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Observational studies indicate salutary effects of moderate alcohol consumption (MAC) upon incidence of stroke and myocardial infarction. Since some portion of dementia is attributable to cerebral vascular ischemic changes, the idea that MAC might favorably affect cognitive impairment or dementia appears plausible. To study this relationship, Ruitenberg et al performed a prospective observational analysis examining participants in the Rotterdam study, a group of almost 8000 adults in The Netherlands, age 55 or older. At baseline (enrollment 1990-1993), all subjects were ostensibly free of dementia. The study was completed in 1999.
Over a mean follow-up of 6 years, 197 persons developed dementia, of which Alzheimer’s disease was most frequent (74%), but vascular dementia was the next most common (15%).
Alcohol consumption was associated with a reduced risk of dementia. Persons who engaged in MAC had an 18-42% reduced likelihood of dementia when compared with heavy drinkers. Additionally, MAC persons had lower risk than non-drinkers. Both dementia (all forms combined) and vascular dementia alone showed comparable risk reduction patterns. No form of alcohol (beer, wine, liquor) showed a preferential effect. The fact that vascular dementia was reduced to a greater degree than Alzheimer’s is consonant with recognized impact of MAC upon such cardiovascular risk factors as platelet aggregation and lipids.
Ruitenberg A, et al. Lancet. 2002;359: 281-286.
Sleep apnea syndrome (SAS) has a diversity of immediate and distant consequences, including disrupted sleep, daytime fatigue resulting in traffic accidents, hypertension, increased cardiovascular morbidity, and increased mortality. Numerous therapies, none of which is wholly satisfactory for all patients, are available, including CPAP, theophylline, and surgical intervention. The serendipitous observation that persons who had received an atrial overdrive pacemaker noted improvement in SAS, combined with the knowledge that SAS is associated with both bradycardia and paroxysmal tacyharrhythmias, which might be favorably altered by atrial pacing, led to this current study.
Out of a population of 152 patients with dual-chamber pacemakers inserted at least one year previously, Garrigue and colleagues studied 15 patients with SAS confirmed by overnight sleep lab polysomnography. Subjects were assigned to be studied with and without overdrive pacing, set to provide a rate 15 beats per minute faster than the previously ascertained mean nocturnal heart rate in these individuals.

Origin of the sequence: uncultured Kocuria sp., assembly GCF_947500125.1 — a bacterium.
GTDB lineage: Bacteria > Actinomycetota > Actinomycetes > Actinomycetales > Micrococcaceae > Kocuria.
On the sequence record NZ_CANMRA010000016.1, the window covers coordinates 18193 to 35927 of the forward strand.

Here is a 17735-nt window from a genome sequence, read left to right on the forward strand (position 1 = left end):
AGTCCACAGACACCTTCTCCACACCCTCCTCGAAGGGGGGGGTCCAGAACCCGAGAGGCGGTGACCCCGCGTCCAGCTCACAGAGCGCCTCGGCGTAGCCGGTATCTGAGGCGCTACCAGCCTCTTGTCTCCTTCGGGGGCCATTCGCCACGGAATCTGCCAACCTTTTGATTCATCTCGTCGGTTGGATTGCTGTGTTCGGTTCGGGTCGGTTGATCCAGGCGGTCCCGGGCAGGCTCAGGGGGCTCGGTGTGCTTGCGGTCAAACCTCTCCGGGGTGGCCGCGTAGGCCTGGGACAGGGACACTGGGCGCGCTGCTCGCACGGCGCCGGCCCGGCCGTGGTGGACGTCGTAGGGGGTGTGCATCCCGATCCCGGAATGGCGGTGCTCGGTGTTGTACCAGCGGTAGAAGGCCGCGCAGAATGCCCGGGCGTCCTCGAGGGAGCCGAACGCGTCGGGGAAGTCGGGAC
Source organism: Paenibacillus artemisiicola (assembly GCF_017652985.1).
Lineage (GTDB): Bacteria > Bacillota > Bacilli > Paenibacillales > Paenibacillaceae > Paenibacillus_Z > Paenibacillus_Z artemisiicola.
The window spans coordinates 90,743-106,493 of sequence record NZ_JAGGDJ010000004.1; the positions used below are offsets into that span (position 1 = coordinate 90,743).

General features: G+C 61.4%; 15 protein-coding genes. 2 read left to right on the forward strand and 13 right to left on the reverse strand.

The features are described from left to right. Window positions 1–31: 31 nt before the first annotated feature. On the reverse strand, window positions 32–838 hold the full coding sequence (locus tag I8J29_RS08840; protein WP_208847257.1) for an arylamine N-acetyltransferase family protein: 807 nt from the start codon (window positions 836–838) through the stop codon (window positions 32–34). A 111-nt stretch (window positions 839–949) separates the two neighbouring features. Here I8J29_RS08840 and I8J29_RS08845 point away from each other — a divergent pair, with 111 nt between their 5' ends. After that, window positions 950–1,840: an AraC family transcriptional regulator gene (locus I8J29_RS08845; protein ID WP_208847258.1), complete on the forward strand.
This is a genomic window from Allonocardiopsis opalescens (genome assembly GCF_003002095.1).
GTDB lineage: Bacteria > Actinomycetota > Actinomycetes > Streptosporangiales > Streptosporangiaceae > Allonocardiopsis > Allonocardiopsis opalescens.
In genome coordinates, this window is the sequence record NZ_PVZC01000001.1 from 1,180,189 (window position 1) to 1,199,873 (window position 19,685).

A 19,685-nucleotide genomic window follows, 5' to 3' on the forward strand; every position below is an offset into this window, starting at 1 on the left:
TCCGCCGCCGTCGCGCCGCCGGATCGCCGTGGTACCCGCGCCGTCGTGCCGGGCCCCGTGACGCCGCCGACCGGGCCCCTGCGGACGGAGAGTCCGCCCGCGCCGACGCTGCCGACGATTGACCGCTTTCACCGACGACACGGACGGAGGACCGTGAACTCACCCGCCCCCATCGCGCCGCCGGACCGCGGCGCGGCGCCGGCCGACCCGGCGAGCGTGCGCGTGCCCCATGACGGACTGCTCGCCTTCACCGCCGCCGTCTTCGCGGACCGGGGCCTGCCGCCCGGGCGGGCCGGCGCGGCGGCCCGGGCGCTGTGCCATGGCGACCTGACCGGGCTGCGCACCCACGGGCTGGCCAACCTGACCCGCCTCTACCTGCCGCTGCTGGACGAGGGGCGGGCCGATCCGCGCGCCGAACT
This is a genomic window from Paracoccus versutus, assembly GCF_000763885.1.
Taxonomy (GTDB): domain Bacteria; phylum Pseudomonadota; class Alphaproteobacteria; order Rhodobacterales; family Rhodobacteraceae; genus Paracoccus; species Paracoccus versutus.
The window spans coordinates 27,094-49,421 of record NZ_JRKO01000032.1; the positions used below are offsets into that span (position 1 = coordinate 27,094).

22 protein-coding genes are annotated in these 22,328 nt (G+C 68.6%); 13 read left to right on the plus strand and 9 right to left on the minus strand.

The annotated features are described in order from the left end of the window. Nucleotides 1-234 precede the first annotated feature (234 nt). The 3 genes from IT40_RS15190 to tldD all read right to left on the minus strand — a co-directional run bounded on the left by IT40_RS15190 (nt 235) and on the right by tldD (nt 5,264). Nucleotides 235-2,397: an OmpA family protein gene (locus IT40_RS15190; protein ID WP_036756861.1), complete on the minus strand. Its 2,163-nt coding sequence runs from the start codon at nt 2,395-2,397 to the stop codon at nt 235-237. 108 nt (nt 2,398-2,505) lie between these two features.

Overdrive atrial pacing produced a significant reduction in apnea, including a greater than 50% reduction in 13 of the 15 patients. Garrigue et al conclude that atrial overdrive pacing can effectively improve SAS in persons with pacemakers. Whether such an intervention might benefit other groups of patients, including those with no otherwise apparent indication for use of a pacemaker, remains an unanswered question.
Garrigue S, et al. N Engl J Med. 2002; 346:404-412.
The metabolic syndrome is defined as the presence of 3 or more of 5 potential measurements : 1) abdominal obesity (waist circumference > 102 in men, > 88 cm in women); 2) hypertriglyceridemia (>150 mg/dL); 3) low HDL < 40 in men, < 50 in women); 4) BP > 130/85; and 6) fasting glucose > 110 mg/dL. Metabolic syndrome has been recognized to be associated with increased cardiovascular risk, as well as increased risk of developing diabetes and increased total mortality. The most recent guidelines on lipid management by the National Cholesterol Education Program have affirmed a new prioritization for clinicians to address the metabolic syndrome, but the current prevalence of this syndrome in America has not been heretofore determined.
The National Health and Nutrition Examination Survey (NHANES) has been operative since the 1960s, and does periodic epidemiologic reporting on an ethically diverse adult population of men and women. Information to ascertain the prevalence of metabolic syndrome is available from this 1988-1994 data set (n = 8814).
Overall, more than 1 out of 5 Americans fits the criteria for the metabolic syndrome. The frequency of metabolic syndrome increases with age, so that in persons 60-69 years old, more than 40% had metabolic syndrome. Mexican-Americans had the highest overall frequency of metabolic syndrome.
Ford ES, et al. JAMA. 2002;287:356-359.
Dr. Kuritzky, Clinical Associate Professor, University of Florida, Gainesville, is Associate Editor of Internal Medicine Alert.